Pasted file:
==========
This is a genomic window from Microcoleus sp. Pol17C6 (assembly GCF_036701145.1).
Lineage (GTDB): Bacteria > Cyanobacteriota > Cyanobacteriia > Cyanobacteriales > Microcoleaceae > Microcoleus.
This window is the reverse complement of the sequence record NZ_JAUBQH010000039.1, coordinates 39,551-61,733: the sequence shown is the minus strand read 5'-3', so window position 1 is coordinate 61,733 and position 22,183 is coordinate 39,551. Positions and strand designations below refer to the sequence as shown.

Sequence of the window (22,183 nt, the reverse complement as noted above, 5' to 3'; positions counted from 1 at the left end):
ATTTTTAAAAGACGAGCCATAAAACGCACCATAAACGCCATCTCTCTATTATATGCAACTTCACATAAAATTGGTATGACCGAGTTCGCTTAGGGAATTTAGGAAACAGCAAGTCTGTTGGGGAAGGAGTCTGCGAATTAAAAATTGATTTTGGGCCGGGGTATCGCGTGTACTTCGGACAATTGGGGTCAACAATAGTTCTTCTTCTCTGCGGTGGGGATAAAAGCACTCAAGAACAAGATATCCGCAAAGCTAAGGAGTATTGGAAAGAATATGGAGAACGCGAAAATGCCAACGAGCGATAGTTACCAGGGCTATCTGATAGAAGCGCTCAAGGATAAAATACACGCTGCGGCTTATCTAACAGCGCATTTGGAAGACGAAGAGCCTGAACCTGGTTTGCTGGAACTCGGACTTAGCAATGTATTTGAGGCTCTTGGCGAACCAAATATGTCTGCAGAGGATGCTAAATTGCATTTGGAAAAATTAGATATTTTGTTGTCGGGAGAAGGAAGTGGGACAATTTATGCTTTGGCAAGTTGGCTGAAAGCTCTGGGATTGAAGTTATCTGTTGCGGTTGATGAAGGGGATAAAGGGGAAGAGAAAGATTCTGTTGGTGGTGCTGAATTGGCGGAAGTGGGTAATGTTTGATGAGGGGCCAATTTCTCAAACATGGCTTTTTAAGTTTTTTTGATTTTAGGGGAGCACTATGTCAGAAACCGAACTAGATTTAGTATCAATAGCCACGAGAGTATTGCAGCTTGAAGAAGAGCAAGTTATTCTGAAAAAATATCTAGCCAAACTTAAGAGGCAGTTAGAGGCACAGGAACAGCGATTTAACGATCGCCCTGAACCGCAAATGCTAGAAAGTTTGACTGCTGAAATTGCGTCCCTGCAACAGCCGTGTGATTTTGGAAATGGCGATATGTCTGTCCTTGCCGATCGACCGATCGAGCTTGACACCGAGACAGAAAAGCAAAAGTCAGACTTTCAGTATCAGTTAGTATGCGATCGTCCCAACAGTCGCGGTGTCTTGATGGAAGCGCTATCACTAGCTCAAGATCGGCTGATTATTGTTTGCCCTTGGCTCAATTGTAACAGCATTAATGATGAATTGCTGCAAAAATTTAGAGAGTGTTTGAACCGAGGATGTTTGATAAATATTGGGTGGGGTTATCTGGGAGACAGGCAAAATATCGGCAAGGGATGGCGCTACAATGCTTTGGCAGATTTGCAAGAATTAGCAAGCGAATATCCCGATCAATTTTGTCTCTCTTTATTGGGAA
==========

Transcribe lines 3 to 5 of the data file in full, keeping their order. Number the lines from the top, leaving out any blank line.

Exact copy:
This window is the reverse complement of the sequence record NZ_JAUBQH010000039.1, coordinates 39,551-61,733: the sequence shown is the minus strand read 5'-3', so window position 1 is coordinate 61,733 and position 22,183 is coordinate 39,551. Positions and strand designations below refer to the sequence as shown.

Sequence of the window (22,183 nt, the reverse complement as noted above, 5' to 3'; positions counted from 1 at the left end):
ATTTTTAAAAGACGAGCCATAAAACGCACCATAAACGCCATCTCTCTATTATATGCAACTTCACATAAAATTGGTATGACCGAGTTCGCTTAGGGAATTTAGGAAACAGCAAGTCTGTTGGGGAAGGAGTCTGCGAATTAAAAATTGATTTTGGGCCGGGGTATCGCGTGTACTTCGGACAATTGGGGTCAACAATAGTTCTTCTTCTCTGCGGTGGGGATAAAAGCACTCAAGAACAAGATATCCGCAAAGCTAAGGAGTATTGGAAAGAATATGGAGAACGCGAAAATGCCAACGAGCGATAGTTACCAGGGCTATCTGATAGAAGCGCTCAAGGATAAAATACACGCTGCGGCTTATCTAACAGCGCATTTGGAAGACGAAGAGCCTGAACCTGGTTTGCTGGAACTCGGACTTAGCAATGTATTTGAGGCTCTTGGCGAACCAAATATGTCTGCAGAGGATGCTAAATTGCATTTGGAAAAATTAGATATTTTGTTGTCGGGAGAAGGAAGTGGGACAATTTATGCTTTGGCAAGTTGGCTGAAAGCTCTGGGATTGAAGTTATCTGTTGCGGTTGATGAAGGGGATAAAGGGGAAGAGAAAGATTCTGTTGGTGGTGCTGAATTGGCGGAAGTGGGTAATGTTTGATGAGGGGCCAATTTCTCAAACATGGCTTTTTAAGTTTTTTTGATTTTAGGGGAGCACTATGTCAGAAACCGAACTAGATTTAGTATCAATAGCCACGAGAGTATTGCAGCTTGAAGAAGAGCAAGTTATTCTGAAAAAATATCTAGCCAAACTTAAGAGGCAGTTAGAGGCACAGGAACAGCGATTTAACGATCGCCCTGAACCGCAAATGCTAGAAAGTTTGACTGCTGAAATTGCGTCCCTGCAACAGCCGTGTGATTTTGGAAATGGCGATATGTCTGTCCTTGCCGATCGACCGATCGAGCTTGACACCGAGACAGAAAAGCAAAAGTCAGACTTTCAGTATCAGTTAGTATGCGATCGTCCCAACAGTCGCGGTGTCTTGATGGAAGCGCTATCACTAGCTCAAGATCGGCTGATTATTGTTTGCCCTTGGCTCAATTGTAACAGCATTAATGATGAATTGCTGCAAAAATTTAGAGAGTGTTTGAACCGAGGATGTTTGATAAATATTGGGTGGGGTTATCTGGGAGACAGGCAAAATATCGGCAAGGGATGGCGCTACAATGCTTTGGCAGATTTGCAAGAATTAGCAAGCGAATATCCCGATCAATTTTGTCTCTCTTTATTGGGAA